In this paper the author studies the BdG equation for a metal-superconductor-metal system. The left metal is electron doped and is in the region $x<0$, the supercondcutor is in the region $0<x<d$, and the right metal is hole doped and located in the region $x>d$. The BdG equation is

\begin{equation} \begin{bmatrix} v_F \vec{p}\cdot\vec{\sigma} + U(r) &\Delta(r) \sigma_0\\ \Delta^*(r) \sigma_0& -v_F \vec{p}\cdot\vec{\sigma} - U(r) \end{bmatrix}\Psi(r) = \epsilon \Psi(r), \end{equation} Here we defined the fermi velocity $v_f$, the momentum operator $\vec{p} = - i \hbar (\partial_x,\partial_y)$, the Pauli matrices $\vec{\sigma} = (\sigma_x,\sigma_y)$, the superconducting gap $\Delta(r) = \Delta_0 e^{i \phi}$, and a gate voltage $U$ used to control the Fermi energy.

Due to the translational invariance we can write that the momentum in the y-direction is conserved: \begin{equation} k_y = k\sin \alpha = k' \sin\alpha'. \end{equation} Here $\hbar v_F k = \mu + E $, and $\hbar v_F k' = |\mu - E|$, and $\alpha$ is the angle of incidence.

If we define the probability density as $\rho = \Psi^{\dagger} \Psi$ we can obtain the continuity equation \begin{equation} \frac{\partial\rho}{\partial t} + \partial_x J_x + \partial_y J_y = 0 \end{equation} where the probability density in the x direction is given by \begin{equation} J_x = v_F \Psi^{\dagger}\left( \sigma_z \otimes \sigma_x \right)\Psi. \end{equation}

Scattering problem

To evaluate the conductance it is necessary to formulate a scattering problem. In the region $x>d$ the author writes that the solution is \begin{equation} \Psi(x) = t_{ee}\left(1,e^{-i \sigma \alpha '},0,0\right)e^{-i \sigma k' x \cos \alpha'} \end{equation} if the angle of incidence $\alpha$ satisfies \begin{equation} \alpha < \alpha_c \equiv\arcsin\left(\frac{|\mu-\epsilon|}{\mu + \epsilon}\right). \end{equation} If I use this state to evaluate the transmission probability I obtain \begin{equation} T_{ee} = \frac{J_x^{\mathrm{transmitted}}}{J_x^{\mathrm{in}}} = |t_{ee}|^2 \frac{\cos \alpha'}{\cos \alpha}. \end{equation}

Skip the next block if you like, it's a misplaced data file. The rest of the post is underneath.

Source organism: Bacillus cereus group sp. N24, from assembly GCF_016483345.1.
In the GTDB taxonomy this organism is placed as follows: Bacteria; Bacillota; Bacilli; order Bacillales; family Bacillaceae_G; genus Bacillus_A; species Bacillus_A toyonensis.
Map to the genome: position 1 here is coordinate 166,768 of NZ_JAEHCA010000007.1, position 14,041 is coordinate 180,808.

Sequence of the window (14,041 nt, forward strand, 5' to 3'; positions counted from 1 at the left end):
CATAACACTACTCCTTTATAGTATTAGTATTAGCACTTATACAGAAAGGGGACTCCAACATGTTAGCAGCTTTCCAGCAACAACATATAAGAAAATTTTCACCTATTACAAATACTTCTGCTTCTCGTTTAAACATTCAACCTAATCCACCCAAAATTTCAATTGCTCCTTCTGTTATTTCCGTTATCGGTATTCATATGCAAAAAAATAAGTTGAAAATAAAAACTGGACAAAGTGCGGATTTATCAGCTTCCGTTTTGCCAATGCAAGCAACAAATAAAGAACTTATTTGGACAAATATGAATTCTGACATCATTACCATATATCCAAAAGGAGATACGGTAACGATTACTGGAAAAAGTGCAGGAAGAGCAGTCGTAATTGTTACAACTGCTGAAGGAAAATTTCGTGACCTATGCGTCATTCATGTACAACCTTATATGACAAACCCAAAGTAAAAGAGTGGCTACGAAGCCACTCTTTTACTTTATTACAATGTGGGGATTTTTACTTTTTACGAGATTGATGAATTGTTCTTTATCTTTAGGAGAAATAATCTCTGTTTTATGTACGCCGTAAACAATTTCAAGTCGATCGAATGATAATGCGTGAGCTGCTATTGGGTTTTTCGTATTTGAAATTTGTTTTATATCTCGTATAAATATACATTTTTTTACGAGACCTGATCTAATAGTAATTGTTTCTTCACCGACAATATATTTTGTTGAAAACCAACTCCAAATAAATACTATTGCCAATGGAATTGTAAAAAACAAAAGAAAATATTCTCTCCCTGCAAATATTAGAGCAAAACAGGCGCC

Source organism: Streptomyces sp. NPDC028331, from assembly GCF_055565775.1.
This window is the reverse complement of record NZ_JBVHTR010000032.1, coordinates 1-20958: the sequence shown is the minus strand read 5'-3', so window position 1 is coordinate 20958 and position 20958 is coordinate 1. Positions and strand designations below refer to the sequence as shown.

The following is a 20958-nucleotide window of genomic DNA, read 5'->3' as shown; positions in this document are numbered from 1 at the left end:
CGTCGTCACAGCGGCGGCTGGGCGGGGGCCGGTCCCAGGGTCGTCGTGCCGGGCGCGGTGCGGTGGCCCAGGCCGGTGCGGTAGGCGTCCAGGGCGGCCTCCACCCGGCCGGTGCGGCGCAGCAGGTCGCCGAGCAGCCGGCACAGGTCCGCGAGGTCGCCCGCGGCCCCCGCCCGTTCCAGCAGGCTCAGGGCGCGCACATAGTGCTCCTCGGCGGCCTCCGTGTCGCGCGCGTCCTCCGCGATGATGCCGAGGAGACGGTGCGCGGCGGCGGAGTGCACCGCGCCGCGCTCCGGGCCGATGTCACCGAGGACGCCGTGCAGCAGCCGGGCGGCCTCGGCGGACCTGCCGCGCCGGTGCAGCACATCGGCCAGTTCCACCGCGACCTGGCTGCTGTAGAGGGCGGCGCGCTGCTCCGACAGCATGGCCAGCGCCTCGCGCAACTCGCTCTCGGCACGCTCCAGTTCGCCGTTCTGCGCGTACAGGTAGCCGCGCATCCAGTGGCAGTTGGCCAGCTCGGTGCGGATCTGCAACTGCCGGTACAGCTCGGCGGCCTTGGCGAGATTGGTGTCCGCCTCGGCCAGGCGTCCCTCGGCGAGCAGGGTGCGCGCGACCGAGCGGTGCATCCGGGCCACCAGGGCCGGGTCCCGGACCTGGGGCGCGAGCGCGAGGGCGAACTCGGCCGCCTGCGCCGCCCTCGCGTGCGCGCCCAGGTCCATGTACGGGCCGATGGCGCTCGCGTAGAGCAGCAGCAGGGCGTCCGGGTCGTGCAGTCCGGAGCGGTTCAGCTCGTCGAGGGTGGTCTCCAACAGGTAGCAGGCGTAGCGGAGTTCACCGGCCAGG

In the paper (Eq. (3)) the author writes that the corresponding contribution to the conductance is \begin{equation} \frac{\partial I}{\partial V} = g_0 \int d\epsilon \left(-\frac{\partial f}{\partial \epsilon}\right) \int d\alpha \left( \frac{k'}{k} |t_{ee}|^2 \cos \alpha' + \dots\right). \end{equation} My question is where does the factor $k'/k$ come from? Or alternatively, how can we derive this?

Attempt at solution

I thought the current could be defined as something like \begin{equation} I = 2e \int dk_y L_y \int dk_x v(k_x) T_{ee}F \end{equation} where $L_y$ is the length in the $y$-direction, $v(k_x) = \frac{d E}{dk_x}$, and $F$ is some combination of Fermi distributions giving rise to the factor $\left(-\frac{\partial f}{\partial \epsilon}\right)$. However, if I do this I end up with \begin{equation} I \sim \int d\epsilon \int d \alpha k |t_{ee}|^2 \cos \alpha' \end{equation} where I miss the factor $k'/k$. I guess therefore that my expression for the current is not correct. Is there anything I have forgotten in my starting equation for $I$?


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